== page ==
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3 Quick Tips for Writing An Obituary

man and woman grieving

As we all know, a loved one’s death usually leaves us with an extensive list of responsibilities to attend to. Often, the number of tasks can feel insurmountable and overwhelming. At Fox Monuments, we understand how difficult this particular moment is. Therefore, we do all in our power to make the process of acquiring a Jewish monument stress-free, painless and even rewarding. Our multi-decade work with Long Island’s Jewish community proves our enduring respect for the Jewish faith. Over the years, our craftsmen have produced countless breathtaking Jewish monuments. We work closely with families to craft headstones with inscriptions that symbolize legacies, faith and love.

Of course, one of the fundamental aspects of losing a loved one is writing an obituary for the deceased. Amidst the grief, pressure and countless obligations, it can be easy to overlook or compromise. However, this is truthfully one of the variables in this process that deserves serious attention, focus and conscious thought. The obituary is your opportunity to inform the community, friends and family of their passing, explain what happened, share service details and honor their memory. You can have the funeral home post the obituary on their website, share it on social media platforms and  anywhere else it might be relevant. 

In this post, we’ll discuss the obituary, the writing process, list tips on how you can enhance it and what makes it so important. 


1. Look for Examples that You Like

Of course, for such an important document, we want to include absolutely everything that made them incredible and omit nothing at all. However, it’s definitely best to alleviate some of that pressure from your shoulders. It’s great that you want to do right by them. But it’s impossible to artfully describe absolutely every moment of their lives and every facet of their character in one brief obituary. 

A smart way to get some inspiration or guidance is to read examples of other obituaries. You can figure out how to refine your tone, see what they acknowledge and get a general sense of similarities between several different obituaries. Browse the funeral home’s website, newspapers or ask any relevant professionals for notable examples you should emulate.   

This is the best way to begin the process swiftly and with a sense of confidence. 

2. Make A List of Elements to Include

Of course, the obituary can consist of whatever you like. But there are obviously certain details that you’ll consider of tremendous importance and others you can afford to omit. Therefore, you should keep a list of anything that may come to mind spontaneously and when you least expect it.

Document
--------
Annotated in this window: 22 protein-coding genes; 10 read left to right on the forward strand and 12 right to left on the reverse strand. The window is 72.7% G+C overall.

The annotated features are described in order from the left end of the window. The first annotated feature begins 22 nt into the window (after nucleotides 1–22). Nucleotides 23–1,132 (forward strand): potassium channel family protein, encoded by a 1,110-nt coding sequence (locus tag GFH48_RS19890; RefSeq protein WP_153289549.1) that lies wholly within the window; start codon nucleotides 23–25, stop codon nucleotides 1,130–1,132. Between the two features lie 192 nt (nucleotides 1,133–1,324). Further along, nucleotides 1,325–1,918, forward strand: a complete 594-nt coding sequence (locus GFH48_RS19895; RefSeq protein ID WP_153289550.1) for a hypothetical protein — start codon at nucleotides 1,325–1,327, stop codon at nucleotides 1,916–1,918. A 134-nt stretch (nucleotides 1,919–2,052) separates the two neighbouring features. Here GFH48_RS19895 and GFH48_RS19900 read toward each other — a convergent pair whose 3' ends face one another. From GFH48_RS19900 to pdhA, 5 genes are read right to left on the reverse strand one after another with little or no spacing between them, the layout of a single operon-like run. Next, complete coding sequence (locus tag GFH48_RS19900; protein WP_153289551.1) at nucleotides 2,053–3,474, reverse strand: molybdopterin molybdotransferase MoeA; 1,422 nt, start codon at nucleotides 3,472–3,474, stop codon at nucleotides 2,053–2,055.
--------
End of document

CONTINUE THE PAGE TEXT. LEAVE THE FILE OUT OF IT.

Also, you can ask any professionals to give you a list of the traditional things that go into obituaries. Keeping a record of these elements will help you feel a lot more confident in the final draft before you post it.


3. Monitor The Length 

Again: we know that you want to honor the person you lost with this obituary. However, a colossal narrative is definitely not an ideal obituary. Basically, the central purpose is to be a brief summary of somebody’s life. Also, don’t forget that anything you put in a newspaper will have a price based on length. 

If you want to honor them with an extensive, written celebration of their life and legacy, you can save it for their eulogy. Then you can deliver it to friends and family at the burial service. Ultimately, when composing the obituary, the relevant details and a concise amount of personal comments will be perfectly sufficient. 



Our mission is to help you honor your loved ones in every way possible. Of course, our primary focus is on crafting a one-of-a-kind monument that is the perfect, enduring celebration of their life. In addition, our commitment to providing you with strength and support is an essential part of our mission, as well. We know what a difficult time this is for all who must endure it. Therefore, we’ll continue working on your behalf to alleviate some of the stress, difficulty and pain and deliver a Jewish monument worthy of your loved one.